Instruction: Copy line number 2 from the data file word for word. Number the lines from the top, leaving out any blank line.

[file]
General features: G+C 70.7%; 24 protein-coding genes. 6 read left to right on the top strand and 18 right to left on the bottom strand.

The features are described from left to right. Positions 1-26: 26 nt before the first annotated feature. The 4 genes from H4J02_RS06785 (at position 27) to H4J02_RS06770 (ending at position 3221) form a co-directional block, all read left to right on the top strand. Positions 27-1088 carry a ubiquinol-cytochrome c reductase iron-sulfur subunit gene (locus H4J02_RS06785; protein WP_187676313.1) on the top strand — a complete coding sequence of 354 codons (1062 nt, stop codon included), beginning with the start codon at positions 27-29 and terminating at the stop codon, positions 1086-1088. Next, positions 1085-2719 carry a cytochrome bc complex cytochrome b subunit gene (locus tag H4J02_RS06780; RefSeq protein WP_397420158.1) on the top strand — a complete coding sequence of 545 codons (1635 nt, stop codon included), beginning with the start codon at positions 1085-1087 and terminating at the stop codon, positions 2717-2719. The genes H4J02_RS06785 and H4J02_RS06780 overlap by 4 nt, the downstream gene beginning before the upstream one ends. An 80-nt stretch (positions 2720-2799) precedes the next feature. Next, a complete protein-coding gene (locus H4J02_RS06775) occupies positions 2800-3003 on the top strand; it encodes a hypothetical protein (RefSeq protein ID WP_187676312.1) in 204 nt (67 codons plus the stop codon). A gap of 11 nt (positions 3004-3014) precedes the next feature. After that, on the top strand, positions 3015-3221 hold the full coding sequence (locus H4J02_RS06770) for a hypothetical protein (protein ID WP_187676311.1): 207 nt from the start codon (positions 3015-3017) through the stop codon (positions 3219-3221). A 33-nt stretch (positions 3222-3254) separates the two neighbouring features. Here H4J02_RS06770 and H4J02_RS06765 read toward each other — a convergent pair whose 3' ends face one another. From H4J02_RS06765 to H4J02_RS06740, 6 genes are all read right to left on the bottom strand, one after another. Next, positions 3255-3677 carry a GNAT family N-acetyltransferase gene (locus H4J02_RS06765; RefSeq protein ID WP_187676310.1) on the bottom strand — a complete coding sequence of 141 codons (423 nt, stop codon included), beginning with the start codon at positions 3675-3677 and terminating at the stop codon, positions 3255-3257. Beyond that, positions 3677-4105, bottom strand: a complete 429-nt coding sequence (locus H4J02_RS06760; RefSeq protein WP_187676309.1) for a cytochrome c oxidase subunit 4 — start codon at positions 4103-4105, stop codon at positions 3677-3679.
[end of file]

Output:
The features are described from left to right. Positions 1-26: 26 nt before the first annotated feature. The 4 genes from H4J02_RS06785 (at position 27) to H4J02_RS06770 (ending at position 3221) form a co-directional block, all read left to right on the top strand. Positions 27-1088 carry a ubiquinol-cytochrome c reductase iron-sulfur subunit gene (locus H4J02_RS06785; protein WP_187676313.1) on the top strand — a complete coding sequence of 354 codons (1062 nt, stop codon included), beginning with the start codon at positions 27-29 and terminating at the stop codon, positions 1086-1088. Next, positions 1085-2719 carry a cytochrome bc complex cytochrome b subunit gene (locus tag H4J02_RS06780; RefSeq protein WP_397420158.1) on the top strand — a complete coding sequence of 545 codons (1635 nt, stop codon included), beginning with the start codon at positions 1085-1087 and terminating at the stop codon, positions 2717-2719. The genes H4J02_RS06785 and H4J02_RS06780 overlap by 4 nt, the downstream gene beginning before the upstream one ends. An 80-nt stretch (positions 2720-2799) precedes the next feature. Next, a complete protein-coding gene (locus H4J02_RS06775) occupies positions 2800-3003 on the top strand; it encodes a hypothetical protein (RefSeq protein ID WP_187676312.1) in 204 nt (67 codons plus the stop codon). A gap of 11 nt (positions 3004-3014) precedes the next feature. After that, on the top strand, positions 3015-3221 hold the full coding sequence (locus H4J02_RS06770) for a hypothetical protein (protein ID WP_187676311.1): 207 nt from the start codon (positions 3015-3017) through the stop codon (positions 3219-3221). A 33-nt stretch (positions 3222-3254) separates the two neighbouring features. Here H4J02_RS06770 and H4J02_RS06765 read toward each other — a convergent pair whose 3' ends face one another. From H4J02_RS06765 to H4J02_RS06740, 6 genes are all read right to left on the bottom strand, one after another. Next, positions 3255-3677 carry a GNAT family N-acetyltransferase gene (locus H4J02_RS06765; RefSeq protein ID WP_187676310.1) on the bottom strand — a complete coding sequence of 141 codons (423 nt, stop codon included), beginning with the start codon at positions 3675-3677 and terminating at the stop codon, positions 3255-3257. Beyond that, positions 3677-4105, bottom strand: a complete 429-nt coding sequence (locus H4J02_RS06760; RefSeq protein WP_187676309.1) for a cytochrome c oxidase subunit 4 — start codon at positions 4103-4105, stop codon at positions 3677-3679.